Working in a Southern Wire Factory

By Curtis Price

Posted November 19, 20

It’s change of shift and SK has walked into the break area. She is a woman in her mid-60s, with a white-haired, grandmotherly look, complete with granny glasses and page –boy hair-cut. But when she talks, SK speaks with a toughness and resilience that belies her appearance.  Her co-worker, N, has also come in, but N doesn’t make much small talk. Instead, N curls up in a chair to play online casino games and plot her next trip to the Tunica, Mississippi gambling palaces, perhaps an unintentional comment on the state of working-class consciousness these days. Both are rural, working-class Southern white women used to doing unskilled labor.

SK and I have settled into the type of easy informality that leads to good conversations. She worked for 35 years in a wire factory outside Hartselle, a small town of ten thousand about a half-hour away from Decatur, Alabama. Although Morgan County – where both Hartselle and Decatur are located – is mainly rural, there’s a large swath of heavy industry in Decatur and over 27% of the population work in factories, everything from Wayne Farms poultry to GE and rocket fuel processing. In fact, the Decatur area is number two in the U.S. for the percentage working manufacturing jobs, according to a recent report, a factory town bucking the trend toward deindustrialization. This concentration of industrial jobs even spills over into the rural areas surrounding Decatur such as Hartselle, where small industrial parks dot the flat expanse of cotton, corn, and soybean fields.

SK applied to the Hartselle wire factory when she got out of high school but they told her they didn’t have any openings. However, SK knew they did from friends who worked the line inside and was convinced they didn’t want to hire her because she was a woman. Instead of giving up, she went back and demanded they give her a chance. She got the job.

SK had to deal with the sexism of the men, mainly from the maintenance crew that was key to keeping up production, because if a machine broke down, maintenance could pick and choose how quickly they would get the line up again. To avoid being victimized, SK learnt to do her own maintenance. After a while, she got so good that the maintenance crew would ask for her help in resolving problems.

I asked her if the work was repetitive, thinking of a typical assembly line, and she said it was actually more varied because the nature of the contracts changed. Sometimes she would be spinning thin wire, other times thick cable. SK learnt how to maneuver spools weighing several hundred pounds by herself and described how she would have to monitor a line a hundred feet long. She talked passionately about different aspects of the work, how she learned to tame the wire and make the machines do her bidding. You work the machine, the machine doesn’t work you.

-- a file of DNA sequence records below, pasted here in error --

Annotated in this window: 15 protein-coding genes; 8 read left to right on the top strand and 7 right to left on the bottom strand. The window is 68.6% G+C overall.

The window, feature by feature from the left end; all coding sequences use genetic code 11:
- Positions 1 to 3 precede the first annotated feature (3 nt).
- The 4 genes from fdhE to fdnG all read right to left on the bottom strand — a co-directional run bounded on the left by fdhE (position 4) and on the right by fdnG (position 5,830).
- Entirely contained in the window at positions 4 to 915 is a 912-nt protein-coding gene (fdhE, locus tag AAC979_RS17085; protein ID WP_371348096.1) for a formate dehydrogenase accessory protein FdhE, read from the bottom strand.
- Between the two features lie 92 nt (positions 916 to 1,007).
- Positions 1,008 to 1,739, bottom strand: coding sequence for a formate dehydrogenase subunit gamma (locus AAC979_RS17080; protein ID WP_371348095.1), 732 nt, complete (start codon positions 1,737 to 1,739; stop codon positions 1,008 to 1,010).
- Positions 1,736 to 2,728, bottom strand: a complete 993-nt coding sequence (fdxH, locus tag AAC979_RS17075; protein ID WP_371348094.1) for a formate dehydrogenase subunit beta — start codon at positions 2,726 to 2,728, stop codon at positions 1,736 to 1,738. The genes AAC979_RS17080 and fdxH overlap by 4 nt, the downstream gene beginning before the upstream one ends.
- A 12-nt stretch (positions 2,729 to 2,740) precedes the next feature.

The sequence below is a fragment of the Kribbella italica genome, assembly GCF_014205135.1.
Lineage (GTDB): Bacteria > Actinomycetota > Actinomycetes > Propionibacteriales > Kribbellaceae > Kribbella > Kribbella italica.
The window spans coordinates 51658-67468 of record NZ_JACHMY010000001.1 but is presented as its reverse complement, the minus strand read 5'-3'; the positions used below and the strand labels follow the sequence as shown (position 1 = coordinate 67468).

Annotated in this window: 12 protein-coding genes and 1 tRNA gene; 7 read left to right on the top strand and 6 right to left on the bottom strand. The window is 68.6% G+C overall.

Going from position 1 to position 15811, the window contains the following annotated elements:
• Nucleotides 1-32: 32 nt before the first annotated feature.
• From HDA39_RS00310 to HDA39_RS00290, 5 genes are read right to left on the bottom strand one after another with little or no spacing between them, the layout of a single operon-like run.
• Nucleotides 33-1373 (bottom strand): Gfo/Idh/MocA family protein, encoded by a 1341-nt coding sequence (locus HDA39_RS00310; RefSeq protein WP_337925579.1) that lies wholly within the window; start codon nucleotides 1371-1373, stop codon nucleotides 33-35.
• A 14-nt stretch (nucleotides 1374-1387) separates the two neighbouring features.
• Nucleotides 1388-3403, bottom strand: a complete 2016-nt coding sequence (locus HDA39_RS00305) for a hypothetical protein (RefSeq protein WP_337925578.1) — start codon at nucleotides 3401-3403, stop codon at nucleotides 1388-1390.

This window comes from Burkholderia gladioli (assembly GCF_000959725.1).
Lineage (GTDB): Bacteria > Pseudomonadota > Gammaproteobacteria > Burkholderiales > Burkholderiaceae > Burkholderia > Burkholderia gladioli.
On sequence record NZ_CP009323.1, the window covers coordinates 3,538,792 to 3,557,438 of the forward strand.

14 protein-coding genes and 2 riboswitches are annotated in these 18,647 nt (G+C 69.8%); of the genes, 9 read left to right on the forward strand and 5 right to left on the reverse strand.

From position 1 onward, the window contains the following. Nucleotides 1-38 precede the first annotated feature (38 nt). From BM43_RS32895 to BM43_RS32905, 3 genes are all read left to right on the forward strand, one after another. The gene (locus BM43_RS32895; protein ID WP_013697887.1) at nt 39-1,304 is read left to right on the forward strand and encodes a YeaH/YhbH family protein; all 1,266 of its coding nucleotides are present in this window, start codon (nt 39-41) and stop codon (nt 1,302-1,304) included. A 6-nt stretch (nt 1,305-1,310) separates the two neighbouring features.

For her, working was a sense of mastery over an impersonal process and she went home every day confident she had won out. This sense of mastery as personal accomplishment and creativity gives her a work ethic that is unusual in this era of bullshit, abstract labor, email-caste jobs. Management tried to promote her, but she couldn’t stand the office politics and demanded to be sent back to the line.

Like most Southern working-class women of whatever race, her life has been full of hardship. She survived two husbands dying young and an accident with an 18-wheeler that left her in the hospital for weeks. She told me about her son, an electrical contractor working unstable gigs, and how, when his wife became pregnant while he was unemployed, had a nervous breakdown because he couldn’t provide for the family. He signed himself into a mental institution after a suicide attempt. When SK went to see him, the staff had him so doped up he could barely respond. She signed her son out on the spot. He recovered when SK got him a job at the wire factory, where he’s now been working for over twenty years. As Langsdon Hughes wrote:

“Life for me ain’t been no crystal stair

It had tacks in it and splinters

And boards torn up

And places with no carpet on the floor…bare

Don’t you fall now

For I’se still goin, honey.

I’se still climbin,

And life for me ain’t been no crystal stair.”


We never talk politics, but it wouldn’t surprise if SK is a Trump supporter, although I don’t see her fist-pumping at a rally screaming “lock her up!” But she knows instinctively that “big-city types” look down on people like her and in this assumption, she is absolutely correct. A rootless, middle-class, hobbyist left focused on posturing, therapeutic expressions of “rage,” and “transgression” just simply has nothing to offer. Instead, SK embodies that sense of “common decency” Orwell rightly pointed to as so characteristic of working-class culture, a culture of “common decency” crossing racial boundaries that still hangs on in many areas of the South even as it has frayed elsewhere. This culture of “common decency,” I am convinced, will be the basis of any future politics of genuine emancipation, should such politics ever arise.

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